If you've tuned your system to remove unneeded data from memory and are still having issues, you can use Peformance Monitor to see how the buffer cache is performing. Some good counters to look at are the SQLServer: Buffer Manager, Buffer Cache Hit Ratio and the SQLServer: Buffer Manager, Page life expectancy. The Buffer Cache Hit Ratio tells you how often SQL Server is able to find the data it is looking for in memory. The Page Life Expectancy shows you how long SQL Server expects to be able to keep data in memory before it is flushed out, allowing for additional data to be loaded from disk. This number is shown in seconds, and the higher the number the better. As this number falls lower and lower, disk I/O continues to increase because SQL Server must load the same data from the disk over and over and the data is flushed from memory to disk.
Differences in allocating Windows OS memory and SQL Server memory
When allocating memory from the operating system (OS) to SQL Server, it's important not to give SQL Server too much memory. By not reserving enough memory for the Windows OS and other applications running on the server, you can cause just as much harm to SQL Server than by not allocating enough memory to it. There are two schools of thought for deciding how much memory to allocate to SQL Server. One technique says to allocate 1 GB to 2 GB of RAM to the Windows OS. The second says to allocate approximetly 20% of the RAM to the Windows OS. The amount of memory in the server will dictate which technique you use.
No matter which technique you use, make sure you are allocating at least 512 MB to 1 GB of memory to the Windows OS. Any less and Windows won't have enough memory to handle the OS functions, and Windows will begin paging to the page file much more often than it needs to.
Note: If using SQL Server Enterprise Edition (SQL 2005 and up), you will want to assign the "Lock Pages In Memory" right to the account the SQL Server is running under. This setting tells SQL Server not to page data from RAM to disk when it comes under memory pressure. This setting is ignored in editions of SQL Server below Enterprise Edition.
ABOUT THE AUTHOR
Denny Cherry has over a decade of experience managing SQL Server, including MySpace.com's over 175-million-user installation, one of the largest in the world. Denny's areas of expertise include system architecture, performance tuning, replication and troubleshooting. He currently holds several Microsoft certifications related to SQL Server and is a Microsoft MVP.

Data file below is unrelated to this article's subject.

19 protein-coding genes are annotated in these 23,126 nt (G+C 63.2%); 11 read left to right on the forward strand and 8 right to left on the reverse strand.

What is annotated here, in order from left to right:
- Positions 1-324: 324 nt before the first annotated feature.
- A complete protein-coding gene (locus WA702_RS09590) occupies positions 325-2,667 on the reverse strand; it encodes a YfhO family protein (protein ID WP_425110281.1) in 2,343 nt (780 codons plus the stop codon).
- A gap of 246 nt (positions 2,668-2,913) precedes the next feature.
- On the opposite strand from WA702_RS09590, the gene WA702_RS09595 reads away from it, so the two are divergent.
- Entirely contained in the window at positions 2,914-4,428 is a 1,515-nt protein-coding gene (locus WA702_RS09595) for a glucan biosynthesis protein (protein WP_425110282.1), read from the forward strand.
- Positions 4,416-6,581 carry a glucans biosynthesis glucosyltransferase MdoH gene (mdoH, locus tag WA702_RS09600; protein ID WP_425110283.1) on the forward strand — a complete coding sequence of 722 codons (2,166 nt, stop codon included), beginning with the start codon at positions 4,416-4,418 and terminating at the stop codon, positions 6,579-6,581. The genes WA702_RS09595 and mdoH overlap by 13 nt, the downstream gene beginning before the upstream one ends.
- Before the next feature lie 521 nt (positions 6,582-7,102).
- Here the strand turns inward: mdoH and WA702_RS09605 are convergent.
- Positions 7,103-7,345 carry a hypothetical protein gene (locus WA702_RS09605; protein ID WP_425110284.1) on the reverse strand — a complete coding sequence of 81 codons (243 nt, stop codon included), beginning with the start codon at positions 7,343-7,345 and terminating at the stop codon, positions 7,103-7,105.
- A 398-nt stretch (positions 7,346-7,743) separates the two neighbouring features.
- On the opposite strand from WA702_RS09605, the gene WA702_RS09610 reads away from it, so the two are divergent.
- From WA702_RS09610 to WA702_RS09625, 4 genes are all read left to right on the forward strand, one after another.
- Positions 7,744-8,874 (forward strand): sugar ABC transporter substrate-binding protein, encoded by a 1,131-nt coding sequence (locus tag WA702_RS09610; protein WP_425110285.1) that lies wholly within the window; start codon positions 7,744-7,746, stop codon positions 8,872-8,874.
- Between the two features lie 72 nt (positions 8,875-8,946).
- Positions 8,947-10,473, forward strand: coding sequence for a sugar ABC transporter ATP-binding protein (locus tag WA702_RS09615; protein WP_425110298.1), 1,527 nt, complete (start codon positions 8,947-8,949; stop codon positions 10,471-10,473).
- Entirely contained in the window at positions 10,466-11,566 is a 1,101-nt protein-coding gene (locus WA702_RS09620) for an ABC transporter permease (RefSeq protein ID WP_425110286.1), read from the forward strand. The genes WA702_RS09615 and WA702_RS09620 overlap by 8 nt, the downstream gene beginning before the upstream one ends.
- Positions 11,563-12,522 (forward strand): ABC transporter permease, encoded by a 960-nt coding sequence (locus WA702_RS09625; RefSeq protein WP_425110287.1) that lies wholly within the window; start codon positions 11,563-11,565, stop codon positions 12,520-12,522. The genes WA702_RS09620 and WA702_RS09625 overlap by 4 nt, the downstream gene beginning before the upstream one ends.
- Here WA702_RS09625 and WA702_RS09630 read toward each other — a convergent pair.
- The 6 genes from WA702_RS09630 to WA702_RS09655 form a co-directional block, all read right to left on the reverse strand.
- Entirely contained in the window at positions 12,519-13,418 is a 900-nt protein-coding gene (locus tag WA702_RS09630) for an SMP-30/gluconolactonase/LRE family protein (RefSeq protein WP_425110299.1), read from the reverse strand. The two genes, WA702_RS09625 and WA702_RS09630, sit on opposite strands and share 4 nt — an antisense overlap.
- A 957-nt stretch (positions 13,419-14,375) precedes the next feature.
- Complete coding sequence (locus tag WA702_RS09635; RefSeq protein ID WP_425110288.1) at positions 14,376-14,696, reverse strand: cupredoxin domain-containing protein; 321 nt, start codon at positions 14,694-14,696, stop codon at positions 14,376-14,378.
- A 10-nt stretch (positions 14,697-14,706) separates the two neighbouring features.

Do you have a comment on this tip? Let us know.
Excellent article, as usual from Denny Cherry.
Presumably, adding a large number of fields as included columns to secondary indexes can also
result in memory pressure, when one or more of the included columns are involved in the query
restriction; is this correct? If one can avoid scans altogether, I believe none of this is an
issue, although that's a tall order.
Two comments about this tip…
One alternative I have seen suggested by MVP Simon Sabin to changing the clustered index to nonclustered is to create a new nonclustered index that has the same columns as the clustered index. On a large table, the optimiser will identify the resource advantage of using the nonclustered index over the otherwise identical clustered index. In this way you avoid the increased IO that often occurs after a heap has had a few weeks of updates. The only downside to this idea is you need the extra disk space to hold the nonclustered index, but the cost of this is normally far less than the cost of lost performance in using a heap.
Denny suggests that a greater than 100% loading in memory may be due to SQL allocating extra
space to allow for growth. An alternative view is that the % value is based on the number of
extents in the bufferpool for the table. SQL performs its IOs in extents and SQL knows how much of
each extent is used by the given table. Therefore for a small table that covers 2 extents but only
uses 9 pages, we could see SQL reporting a 177% loading in memory for that table. The same
algorithm would be used for tables of all sizes, but a larger table is unlikely to show more than
100% loading in memory, even if it does have unused space on many pages. Although in one way this
is SQL reserving space for growth, it is due more to the natural way that SQL handles extents and
memory, and not a deliberate decision to allocate more memory than would otherwise be needed.
Hi there! Awesome article Denny! I do think you might want to qualify that the "Enable Page
Locking" policy only really applies to 32-bit installations. This TechNet article talks about how to
enable lock pages in memory option.
With regard to allocating memory, why not leave SQL Server to dynamically adjust its usage? I'm
sure I've read that SQL Server attempts to leave at least 5MB of free memory at all times, trimming
its working set accordingly. Could Denny explain in a little more detail under what circumstances I
would want to interfere with this policy of self-management.
This was first published in October 2008